I think it fair to describe the period from about 1980 until the 2008 financial crisis as a neoliberal era, a period of time during which these social heuristics were widely accepted by governing elites and policy, in the United States and the broad West, was informed and shaped by them. The period from 2008 until now has been a kind of undead neoliberal era. Post Great Financial Crisis, neoliberal ideas have been discredited among much of the public and are actively contested even within governing elites. But, absent consensus on some new set of social heuristics, not much has actually changed. Material interests in the continuity of institutions shaped by neoliberalism remain strong.

Continuity now is broken. When this pandemic is “over” (whatever that means), the undead bones of neoliberal governance may well yet again gather themselves from the chaos and reconstitute the suave, smooth-talking vampire to whose predations we have grown unhappily accustomed. But they may not. We may find ourselves in a period of social experimentation and change. If so, as we diminish (not eliminate!) the role of markets, it is useful I think to understand the variety of functions that markets serve, so that framers of new institutions understand what will be excised, what may sometimes need to be replaced. So. Here are four functions of markets:
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Old 2020-06-07, 12:35   #157
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Default Civil unrest: Wall Street celebrates...

Fox News: Black deaths, stock market graphic was insensitive
Quote:
LOS ANGELES (AP) — Fox News apologized Saturday for how it displayed a chart correlating the stock market's performance with the aftermath of the deaths of George Floyd, Martin Luther King Jr. and Michael Brown.

The graphic that aired Friday to illustrate market reactions to historic periods of civil unrest "should have never aired on television without full context. We apologize for the insensitivity of the image and take this issue seriously," the cable channel said in a statement.

The chart included on "Special Report with Bret Baier" illustrated gains made by the S&P 500 index after King's assassination in 1968; the Ferguson, Missouri, police shooting of 18-year-old Michael Brown in 2014, and the May 25 death of Floyd while in Minneapolis police custody. It also measured the financial yardstick against the 1991 acquittal of Los Angeles police officers in the beating of Rodney King.
<snip>
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Old 2020-06-16, 21:56   #158
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https://sirota.substack.com/p/they-h...-for-all-money
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Since 2008, we spent somewhere between $20-35 trillion on corporate bailouts -- that’s the allegedly “unaffordable” amount that could pay for Medicare for All in the same time period.

In recent weeks, we’ve seen health care industry CEOs report paying themselves $2.4 billion as 27 million people were thrown off their health care coverage. We’ve also seen Americans being charged anywhere from $400,000 to $1.1 million for COVID treatment, and facing $2,000 bills for coronavirus tests.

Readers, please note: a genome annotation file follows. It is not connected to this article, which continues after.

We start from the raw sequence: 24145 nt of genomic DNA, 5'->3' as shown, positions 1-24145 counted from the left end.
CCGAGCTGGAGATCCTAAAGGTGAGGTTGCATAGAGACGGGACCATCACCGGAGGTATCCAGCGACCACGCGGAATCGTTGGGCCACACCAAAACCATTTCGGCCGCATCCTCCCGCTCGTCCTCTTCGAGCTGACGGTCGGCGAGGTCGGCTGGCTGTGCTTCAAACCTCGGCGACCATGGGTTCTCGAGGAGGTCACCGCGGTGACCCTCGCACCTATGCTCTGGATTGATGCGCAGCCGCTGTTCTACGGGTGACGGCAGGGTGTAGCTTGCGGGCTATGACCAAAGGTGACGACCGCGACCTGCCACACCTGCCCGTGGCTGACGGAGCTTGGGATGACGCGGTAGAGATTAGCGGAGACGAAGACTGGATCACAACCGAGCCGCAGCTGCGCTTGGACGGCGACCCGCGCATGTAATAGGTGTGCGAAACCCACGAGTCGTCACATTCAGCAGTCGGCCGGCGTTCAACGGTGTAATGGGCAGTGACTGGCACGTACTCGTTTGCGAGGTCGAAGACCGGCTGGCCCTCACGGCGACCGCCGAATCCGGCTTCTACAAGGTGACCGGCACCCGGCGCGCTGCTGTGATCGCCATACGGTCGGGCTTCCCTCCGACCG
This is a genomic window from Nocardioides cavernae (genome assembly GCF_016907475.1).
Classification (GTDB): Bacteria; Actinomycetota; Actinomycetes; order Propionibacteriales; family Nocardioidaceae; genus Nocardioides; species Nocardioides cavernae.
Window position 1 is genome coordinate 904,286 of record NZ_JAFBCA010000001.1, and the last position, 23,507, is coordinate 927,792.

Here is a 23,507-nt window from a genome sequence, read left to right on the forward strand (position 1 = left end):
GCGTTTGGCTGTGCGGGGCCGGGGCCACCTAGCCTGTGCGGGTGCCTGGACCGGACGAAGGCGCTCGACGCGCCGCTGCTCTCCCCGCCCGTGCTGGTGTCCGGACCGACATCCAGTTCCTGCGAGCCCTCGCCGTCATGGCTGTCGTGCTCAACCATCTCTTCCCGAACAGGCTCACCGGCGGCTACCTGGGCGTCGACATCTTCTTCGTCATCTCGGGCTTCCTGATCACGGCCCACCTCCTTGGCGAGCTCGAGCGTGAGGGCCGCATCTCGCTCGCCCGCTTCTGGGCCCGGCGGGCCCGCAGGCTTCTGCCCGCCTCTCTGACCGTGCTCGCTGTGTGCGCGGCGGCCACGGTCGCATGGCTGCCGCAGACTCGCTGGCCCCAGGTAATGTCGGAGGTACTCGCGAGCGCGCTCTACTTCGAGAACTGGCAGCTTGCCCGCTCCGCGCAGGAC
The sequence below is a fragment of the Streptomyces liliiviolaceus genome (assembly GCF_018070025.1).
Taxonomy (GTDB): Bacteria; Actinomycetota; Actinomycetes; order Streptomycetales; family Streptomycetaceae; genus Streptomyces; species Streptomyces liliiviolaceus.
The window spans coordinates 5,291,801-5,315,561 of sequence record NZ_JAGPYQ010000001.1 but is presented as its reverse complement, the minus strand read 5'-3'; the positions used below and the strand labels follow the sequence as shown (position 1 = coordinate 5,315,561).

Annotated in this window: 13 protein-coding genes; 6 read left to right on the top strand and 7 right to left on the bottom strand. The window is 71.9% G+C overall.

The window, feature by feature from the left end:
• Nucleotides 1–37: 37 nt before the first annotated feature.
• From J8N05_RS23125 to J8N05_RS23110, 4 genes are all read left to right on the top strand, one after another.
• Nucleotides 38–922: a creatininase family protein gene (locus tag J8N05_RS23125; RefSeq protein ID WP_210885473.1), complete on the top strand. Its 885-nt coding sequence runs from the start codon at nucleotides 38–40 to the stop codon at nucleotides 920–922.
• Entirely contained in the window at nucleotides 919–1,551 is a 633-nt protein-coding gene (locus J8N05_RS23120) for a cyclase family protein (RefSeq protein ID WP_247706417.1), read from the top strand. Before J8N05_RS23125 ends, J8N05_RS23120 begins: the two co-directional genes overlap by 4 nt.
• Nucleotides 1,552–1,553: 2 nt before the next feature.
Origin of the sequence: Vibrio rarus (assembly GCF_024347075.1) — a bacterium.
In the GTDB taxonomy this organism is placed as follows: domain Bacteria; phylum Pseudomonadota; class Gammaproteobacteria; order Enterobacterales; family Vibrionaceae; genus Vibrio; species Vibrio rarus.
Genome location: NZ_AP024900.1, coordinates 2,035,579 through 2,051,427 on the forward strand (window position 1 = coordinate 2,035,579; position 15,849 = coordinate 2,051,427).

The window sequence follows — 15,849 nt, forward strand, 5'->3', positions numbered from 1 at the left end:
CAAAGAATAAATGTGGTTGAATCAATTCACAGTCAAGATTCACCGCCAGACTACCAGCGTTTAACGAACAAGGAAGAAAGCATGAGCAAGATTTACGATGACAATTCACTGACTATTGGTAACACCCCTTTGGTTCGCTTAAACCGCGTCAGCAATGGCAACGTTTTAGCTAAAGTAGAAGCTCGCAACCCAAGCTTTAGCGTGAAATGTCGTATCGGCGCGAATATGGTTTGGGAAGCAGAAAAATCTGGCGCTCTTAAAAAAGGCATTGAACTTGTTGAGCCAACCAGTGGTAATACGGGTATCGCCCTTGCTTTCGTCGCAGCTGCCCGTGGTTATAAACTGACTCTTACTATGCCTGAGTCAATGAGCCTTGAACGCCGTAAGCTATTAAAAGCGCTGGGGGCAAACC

In response, polls show Americans remain deeply concerned about the current health care system, and support for Medicare for All has surged. And yet, despite data showing that a single-payer system would save big money, surveys still indicate some popular trepidation about the price tag of government-sponsored health care.

That reflects, in part, a Democratic primary season that saw most candidates, the press corps and the Washington political class try to pretend that the planet’s wealthiest nation cannot possibly afford the kind of Medicare for All system that other less-wealthy nations have had for decades.

“No matter how you cut the numbers, there is absolutely no way to pay for Medicare for all without tax increases -- or spending cuts -- on the middle class,” one pro-austerity group told Politico in a story breathlessly touted by the health care industry’s dark money group.

But here’s what few seem to have noticed: As of the last few months, we just definitively proved we actually did have the money all along -- and we had it even if we never hiked taxes to raise new revenues.
No new taxes or other revenue. Just print some more (symbolic.) Of course, it is all numbers changed or shifted to pay for the bonanza.
That is, creating dollars out of bits and bites.
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Old 2020-06-17, 06:46   #159
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Quote:
Originally Posted by kladner View Post
...
Just print some more (symbolic.) Of course, it is all numbers changed or shifted to pay for the bonanza.
That is, creating dollars out of bits and bites.
This means having the rest of the world pay for it : it used to be that a country creating a lot of money out of nothing would see its currency diminish in value against the other currencies. Nowadays the third parties, having a huge part of their assets and revenues in dollars, have to accept its inflated value in order for their assets not to diminish. It could be argued that the USA is basing a lot of its wealth on a Ponzi scheme.

Jacob
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Old 2020-06-17, 20:11   #160
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Quote:
Originally Posted by S485122 View Post